A UN worker in Sudan, Lubna Hussein, is to appear in court today charged with wearing trousers. As a Muslim woman, the punishment could be up to forty lashes (the other women with her were none Muslims, and so received ‘only’ ten lashes and a $100 fine). While wearing trousers isn’t prohibited under Sharia law, it is under Sudanese law. Nesrine Malik, who wrote about this case recently, believes that the arrests were less about principle and more about a need to show the strength of the regime:
“There has been a media blackout on the latest floggings in Khartoum and the word on the street is that the security officer who engineered the cafe raid was a lone ranger provoked by al-Hussein’s tone when he urged the women to act or dress more modestly. Her lawyer stated that such raids were to remind people “that Big Brother is watching you”, and there is certainly an element of this in the government’s rather erratic approach to its implementation of sharia.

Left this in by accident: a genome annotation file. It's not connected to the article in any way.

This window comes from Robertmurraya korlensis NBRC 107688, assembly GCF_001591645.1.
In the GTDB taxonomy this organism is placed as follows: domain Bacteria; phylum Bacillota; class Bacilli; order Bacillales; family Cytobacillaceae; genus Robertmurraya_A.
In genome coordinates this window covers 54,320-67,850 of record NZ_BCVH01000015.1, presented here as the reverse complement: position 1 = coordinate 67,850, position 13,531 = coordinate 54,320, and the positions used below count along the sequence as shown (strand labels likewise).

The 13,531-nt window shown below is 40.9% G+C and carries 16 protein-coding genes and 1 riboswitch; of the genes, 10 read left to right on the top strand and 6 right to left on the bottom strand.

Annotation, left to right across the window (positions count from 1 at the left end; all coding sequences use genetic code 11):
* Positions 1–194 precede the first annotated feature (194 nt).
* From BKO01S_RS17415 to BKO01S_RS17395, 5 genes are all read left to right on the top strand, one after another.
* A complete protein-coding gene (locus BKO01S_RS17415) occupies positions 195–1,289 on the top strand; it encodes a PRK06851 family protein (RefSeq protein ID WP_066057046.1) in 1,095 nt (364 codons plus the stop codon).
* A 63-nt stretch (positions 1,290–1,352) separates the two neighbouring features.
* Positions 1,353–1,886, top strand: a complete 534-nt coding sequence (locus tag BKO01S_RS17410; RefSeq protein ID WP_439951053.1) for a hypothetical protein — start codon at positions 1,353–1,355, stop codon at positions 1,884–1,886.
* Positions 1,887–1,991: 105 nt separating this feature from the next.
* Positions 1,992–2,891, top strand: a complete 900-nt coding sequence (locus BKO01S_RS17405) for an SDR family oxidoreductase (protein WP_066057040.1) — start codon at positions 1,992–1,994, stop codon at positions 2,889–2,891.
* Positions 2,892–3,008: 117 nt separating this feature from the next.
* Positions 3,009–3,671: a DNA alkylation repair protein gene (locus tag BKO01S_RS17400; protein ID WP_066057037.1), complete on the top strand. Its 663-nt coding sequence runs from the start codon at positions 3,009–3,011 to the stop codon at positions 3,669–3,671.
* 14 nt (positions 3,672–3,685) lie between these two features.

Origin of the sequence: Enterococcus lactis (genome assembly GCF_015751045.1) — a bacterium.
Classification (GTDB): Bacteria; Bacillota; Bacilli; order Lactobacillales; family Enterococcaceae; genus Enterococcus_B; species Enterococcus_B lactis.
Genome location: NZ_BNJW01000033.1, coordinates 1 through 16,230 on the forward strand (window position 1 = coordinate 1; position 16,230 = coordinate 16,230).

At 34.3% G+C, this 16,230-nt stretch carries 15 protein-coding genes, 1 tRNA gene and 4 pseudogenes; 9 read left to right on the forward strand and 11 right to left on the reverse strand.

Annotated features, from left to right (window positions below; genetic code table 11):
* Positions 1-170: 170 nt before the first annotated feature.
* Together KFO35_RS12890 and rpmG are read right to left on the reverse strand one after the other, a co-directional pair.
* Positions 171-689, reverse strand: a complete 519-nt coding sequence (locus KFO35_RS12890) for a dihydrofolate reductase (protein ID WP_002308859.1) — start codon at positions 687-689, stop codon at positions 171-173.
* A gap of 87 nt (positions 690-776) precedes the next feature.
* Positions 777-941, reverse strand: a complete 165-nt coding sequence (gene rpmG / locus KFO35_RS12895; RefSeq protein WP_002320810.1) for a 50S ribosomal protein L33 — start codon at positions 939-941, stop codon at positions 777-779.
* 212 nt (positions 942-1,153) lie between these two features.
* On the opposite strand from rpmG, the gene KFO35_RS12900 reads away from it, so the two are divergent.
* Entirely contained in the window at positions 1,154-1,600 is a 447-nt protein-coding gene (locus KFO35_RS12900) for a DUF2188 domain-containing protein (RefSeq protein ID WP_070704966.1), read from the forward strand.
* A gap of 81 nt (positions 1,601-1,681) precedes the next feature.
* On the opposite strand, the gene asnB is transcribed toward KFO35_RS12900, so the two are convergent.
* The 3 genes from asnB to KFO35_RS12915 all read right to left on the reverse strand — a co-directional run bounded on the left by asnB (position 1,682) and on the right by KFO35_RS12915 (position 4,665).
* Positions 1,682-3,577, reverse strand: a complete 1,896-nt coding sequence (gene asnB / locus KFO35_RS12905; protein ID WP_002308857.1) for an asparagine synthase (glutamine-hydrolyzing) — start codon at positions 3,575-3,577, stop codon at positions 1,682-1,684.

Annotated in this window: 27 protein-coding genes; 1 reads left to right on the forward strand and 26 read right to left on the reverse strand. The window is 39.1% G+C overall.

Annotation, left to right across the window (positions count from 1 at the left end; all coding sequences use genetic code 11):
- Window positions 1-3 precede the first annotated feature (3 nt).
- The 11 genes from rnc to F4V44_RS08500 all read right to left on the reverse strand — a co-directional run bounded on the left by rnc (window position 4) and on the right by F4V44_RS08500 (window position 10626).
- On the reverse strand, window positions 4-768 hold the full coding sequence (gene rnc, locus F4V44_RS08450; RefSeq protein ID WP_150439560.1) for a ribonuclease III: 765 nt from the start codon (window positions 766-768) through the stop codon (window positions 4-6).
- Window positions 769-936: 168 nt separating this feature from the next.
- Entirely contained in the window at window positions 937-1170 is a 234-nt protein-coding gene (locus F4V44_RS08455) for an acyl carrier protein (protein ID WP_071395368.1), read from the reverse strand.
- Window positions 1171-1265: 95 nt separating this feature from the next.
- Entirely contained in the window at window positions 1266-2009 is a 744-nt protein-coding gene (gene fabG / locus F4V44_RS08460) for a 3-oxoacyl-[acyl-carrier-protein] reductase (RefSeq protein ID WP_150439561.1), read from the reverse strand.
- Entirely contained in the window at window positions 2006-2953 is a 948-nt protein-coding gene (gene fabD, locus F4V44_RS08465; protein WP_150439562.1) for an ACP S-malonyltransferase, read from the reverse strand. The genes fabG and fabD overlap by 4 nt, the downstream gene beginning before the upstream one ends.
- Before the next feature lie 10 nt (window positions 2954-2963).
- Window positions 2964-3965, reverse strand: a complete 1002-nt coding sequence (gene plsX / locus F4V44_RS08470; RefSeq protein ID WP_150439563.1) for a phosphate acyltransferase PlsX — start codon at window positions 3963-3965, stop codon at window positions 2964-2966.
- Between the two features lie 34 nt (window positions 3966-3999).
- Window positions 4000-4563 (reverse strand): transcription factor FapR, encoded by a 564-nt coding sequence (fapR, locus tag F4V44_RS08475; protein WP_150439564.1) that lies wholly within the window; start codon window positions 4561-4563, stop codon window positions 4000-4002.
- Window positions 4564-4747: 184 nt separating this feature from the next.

Since this commitment to divine law is cosmetic and not in earnest, the religious whip is cracked when there may be a perception that the regime is going soft, using Islam as proxy for authoritarianism.”
Hopefully the outcome will be as she predicted too:
” I predict a face-saving magnanimous presidential “pardon”, such as the one bestowed upon Gillian Gibbons â€“ one that does not discredit the initial charge but halts proceedings or stays punishment.”
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Filed in: 'Honour'-based violence,Current affairs